Private Vs. Public Company Valuations

December 2011       Download PDF      Print

Business owners are often puzzled as to why their private companies are valued less than similar public companies in the same industry. However, because a number of factors affect the valuation of public and private companies differently, it is difficult to compare the two.

Market liquidity

An important factor contributing to private companies' discount in value is market liquidity. In public companies, investments can easily be bought, sold or traded, but the absence of a market makes trading stock in private companies more difficult. This lack of market liquidity reduces a private company's value.

Profitability definition

Profitability is every business owner's highest concern, but the way companies report their profits affect the way business appraisers value a company. In most public companies, the primary goal is to keep shareholders happy by generating high profits. However, private companies have few, if any, shareholders besides the owners themselves, and they can therefore fill financial statements with unnecessary expenses to reduce their tax liability. This practice of reducing profits will reduce taxes, but it makes it hard to measure the company's profitability. Even though these discretionary expenses can be added back to create a more accurate depiction of the company's performance, they still negatively affect the value of the company.

More importantly, the difference between public and private companies' profitability is the difference in definitions. A public company's measurement of PE (price to earnings) does not measure profitability in the same terms as a private company's measurement of an EBITDA ratio. The price in a PE multiple is derived from the aggregate population's belief of the public company's value This value is larger because public companies tend to be larger and have other benefits related to size. Private companies will never have a PE ratio because they will never have a publicly derived market price or value.

Size and infrastructure

When comparing private and public companies, private companies are usually smaller. Large public companies typically have greater infrastructures comprised of broader management teams with more diversity and greater input into the decision making process. This size advantage allows public companies to have stronger brand equity and to operate at greater economies of scale, which makes them more efficient and able to provide the same product or service to customers at a lower cost.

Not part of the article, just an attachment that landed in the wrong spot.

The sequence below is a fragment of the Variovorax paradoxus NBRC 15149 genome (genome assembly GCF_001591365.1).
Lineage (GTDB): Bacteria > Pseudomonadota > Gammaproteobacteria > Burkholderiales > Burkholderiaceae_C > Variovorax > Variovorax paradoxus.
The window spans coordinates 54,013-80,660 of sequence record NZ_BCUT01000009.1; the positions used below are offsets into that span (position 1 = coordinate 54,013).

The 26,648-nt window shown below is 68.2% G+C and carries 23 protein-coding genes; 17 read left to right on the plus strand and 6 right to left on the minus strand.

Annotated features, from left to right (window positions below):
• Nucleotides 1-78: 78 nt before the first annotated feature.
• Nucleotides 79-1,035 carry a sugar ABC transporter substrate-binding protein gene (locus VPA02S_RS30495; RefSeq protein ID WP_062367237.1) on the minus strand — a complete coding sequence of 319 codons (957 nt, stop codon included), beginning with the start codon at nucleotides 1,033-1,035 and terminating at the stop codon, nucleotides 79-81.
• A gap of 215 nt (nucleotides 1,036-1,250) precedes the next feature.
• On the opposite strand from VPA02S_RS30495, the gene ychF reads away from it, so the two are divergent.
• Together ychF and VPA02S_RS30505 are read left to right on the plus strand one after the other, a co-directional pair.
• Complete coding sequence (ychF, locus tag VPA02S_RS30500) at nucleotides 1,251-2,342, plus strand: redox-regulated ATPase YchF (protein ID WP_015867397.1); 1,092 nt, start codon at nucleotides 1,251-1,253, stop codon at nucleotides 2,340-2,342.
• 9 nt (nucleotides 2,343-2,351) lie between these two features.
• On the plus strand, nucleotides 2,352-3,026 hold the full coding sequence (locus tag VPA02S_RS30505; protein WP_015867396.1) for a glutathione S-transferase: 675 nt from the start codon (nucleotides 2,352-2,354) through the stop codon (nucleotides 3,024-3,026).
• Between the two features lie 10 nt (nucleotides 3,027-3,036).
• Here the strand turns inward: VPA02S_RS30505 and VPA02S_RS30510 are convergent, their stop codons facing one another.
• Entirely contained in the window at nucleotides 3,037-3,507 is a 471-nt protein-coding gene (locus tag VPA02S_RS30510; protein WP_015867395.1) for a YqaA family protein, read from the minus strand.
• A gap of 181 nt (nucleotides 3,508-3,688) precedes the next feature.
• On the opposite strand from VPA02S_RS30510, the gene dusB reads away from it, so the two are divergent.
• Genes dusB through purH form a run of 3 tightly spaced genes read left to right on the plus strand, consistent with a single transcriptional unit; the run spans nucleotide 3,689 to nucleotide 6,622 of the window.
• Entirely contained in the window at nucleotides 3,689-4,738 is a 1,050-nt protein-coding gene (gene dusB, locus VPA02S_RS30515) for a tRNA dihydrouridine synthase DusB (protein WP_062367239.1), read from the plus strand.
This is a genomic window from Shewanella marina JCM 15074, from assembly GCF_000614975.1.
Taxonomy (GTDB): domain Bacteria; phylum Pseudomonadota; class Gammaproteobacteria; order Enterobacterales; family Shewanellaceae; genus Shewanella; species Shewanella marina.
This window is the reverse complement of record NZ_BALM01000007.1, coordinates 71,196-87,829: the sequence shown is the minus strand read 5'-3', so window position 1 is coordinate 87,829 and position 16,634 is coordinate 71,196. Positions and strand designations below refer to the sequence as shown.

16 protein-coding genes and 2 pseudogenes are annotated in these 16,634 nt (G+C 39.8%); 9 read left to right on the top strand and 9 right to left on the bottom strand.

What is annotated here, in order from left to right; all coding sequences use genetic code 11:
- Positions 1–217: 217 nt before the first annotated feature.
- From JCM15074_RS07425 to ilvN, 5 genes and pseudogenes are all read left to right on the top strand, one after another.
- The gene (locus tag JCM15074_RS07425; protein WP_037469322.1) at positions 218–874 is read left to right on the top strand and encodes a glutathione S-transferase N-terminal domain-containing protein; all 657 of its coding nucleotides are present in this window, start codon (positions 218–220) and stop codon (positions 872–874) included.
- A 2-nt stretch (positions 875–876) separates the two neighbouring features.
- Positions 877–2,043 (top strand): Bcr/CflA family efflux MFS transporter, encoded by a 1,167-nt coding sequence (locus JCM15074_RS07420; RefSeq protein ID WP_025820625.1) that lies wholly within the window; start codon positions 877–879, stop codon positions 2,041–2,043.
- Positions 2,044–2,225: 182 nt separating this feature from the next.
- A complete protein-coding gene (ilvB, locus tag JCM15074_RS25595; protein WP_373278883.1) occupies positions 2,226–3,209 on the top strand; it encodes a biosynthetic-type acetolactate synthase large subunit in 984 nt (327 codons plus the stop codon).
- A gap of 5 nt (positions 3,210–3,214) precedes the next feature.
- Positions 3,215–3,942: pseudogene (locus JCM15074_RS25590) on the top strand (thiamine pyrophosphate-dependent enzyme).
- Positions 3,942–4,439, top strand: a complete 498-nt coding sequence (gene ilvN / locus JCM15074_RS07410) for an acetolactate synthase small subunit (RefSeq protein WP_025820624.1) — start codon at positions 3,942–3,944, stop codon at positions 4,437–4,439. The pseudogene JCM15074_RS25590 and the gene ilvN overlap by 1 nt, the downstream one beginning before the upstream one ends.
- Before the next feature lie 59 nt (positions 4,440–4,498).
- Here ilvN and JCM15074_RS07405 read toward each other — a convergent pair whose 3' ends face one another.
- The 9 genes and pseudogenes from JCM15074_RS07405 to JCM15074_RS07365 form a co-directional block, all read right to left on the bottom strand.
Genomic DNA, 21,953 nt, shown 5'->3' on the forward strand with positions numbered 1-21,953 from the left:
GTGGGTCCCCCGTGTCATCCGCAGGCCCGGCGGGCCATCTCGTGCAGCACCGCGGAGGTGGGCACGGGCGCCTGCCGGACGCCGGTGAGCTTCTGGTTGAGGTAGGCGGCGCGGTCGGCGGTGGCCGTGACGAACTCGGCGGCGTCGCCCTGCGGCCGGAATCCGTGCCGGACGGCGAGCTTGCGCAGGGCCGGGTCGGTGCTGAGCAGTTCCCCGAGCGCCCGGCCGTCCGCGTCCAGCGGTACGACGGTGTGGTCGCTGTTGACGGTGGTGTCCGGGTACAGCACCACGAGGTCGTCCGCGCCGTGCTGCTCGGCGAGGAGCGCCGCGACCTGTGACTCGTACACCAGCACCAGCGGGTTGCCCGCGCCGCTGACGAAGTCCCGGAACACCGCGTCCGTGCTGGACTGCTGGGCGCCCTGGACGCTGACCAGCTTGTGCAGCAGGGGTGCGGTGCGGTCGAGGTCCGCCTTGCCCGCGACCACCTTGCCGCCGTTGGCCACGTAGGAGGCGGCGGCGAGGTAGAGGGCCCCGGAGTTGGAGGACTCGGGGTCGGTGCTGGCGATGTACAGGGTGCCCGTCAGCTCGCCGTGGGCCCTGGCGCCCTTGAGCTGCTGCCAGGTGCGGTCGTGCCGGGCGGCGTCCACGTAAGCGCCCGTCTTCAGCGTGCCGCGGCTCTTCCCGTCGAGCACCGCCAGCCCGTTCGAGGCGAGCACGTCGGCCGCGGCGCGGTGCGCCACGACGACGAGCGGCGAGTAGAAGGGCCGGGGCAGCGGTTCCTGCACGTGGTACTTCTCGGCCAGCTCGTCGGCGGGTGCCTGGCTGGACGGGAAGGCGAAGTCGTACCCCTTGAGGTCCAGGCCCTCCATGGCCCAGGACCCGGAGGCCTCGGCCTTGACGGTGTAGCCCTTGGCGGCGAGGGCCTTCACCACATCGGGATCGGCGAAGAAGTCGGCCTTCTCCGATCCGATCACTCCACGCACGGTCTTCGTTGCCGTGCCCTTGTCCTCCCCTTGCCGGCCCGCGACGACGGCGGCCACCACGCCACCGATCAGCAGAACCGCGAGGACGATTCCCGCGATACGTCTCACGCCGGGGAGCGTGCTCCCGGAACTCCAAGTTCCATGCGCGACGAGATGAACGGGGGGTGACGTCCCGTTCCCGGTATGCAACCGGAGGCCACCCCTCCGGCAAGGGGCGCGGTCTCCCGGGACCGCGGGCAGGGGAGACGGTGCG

Economic risk

Economic downturns tend to hit private companies a bit harder in terms of performance and market position, making them more vulnerable to systematic or market risk. During difficult economic times, public companies rely on public equity and debt markets for financial support, but private companies do not have the same level of protection. As a result, private companies are more sensitive to economic market conditions, reducing their values.

Operational control

Another factor that influences the value of both private and public companies is the amount of operational control a buyer would have. In a private company, the buyer usually purchases the majority interest in the company, which grants him the power to make all major decisions. However, in public companies, investors are usually owners of minority shares and lack the authority to make any significant decisions. This lack of control decreases the value of public companies and increases the value of private companies.


To accommodate the factors that forge a difference between the values of private and public companies, appraisers employ different valuation methodologies. For example, because past stock transactions are not available for private companies, valuation reports typically refer to market transactions of similar private companies instead. Appraisers also circumvent the difficulty in calculating a private company's cost of capital by building up each cost individually to create a discount rate. However, without a weighted cost of capital, including costs to equity and debt holders, it is difficult to determine if the private company is making true economic profits or simply accounting profits.

As this article has shown, many factors create differences between the derived value of a private company and the derived value of a public company. To compare the value of the two, despite their possible similarities, is much like comparing apples to oranges.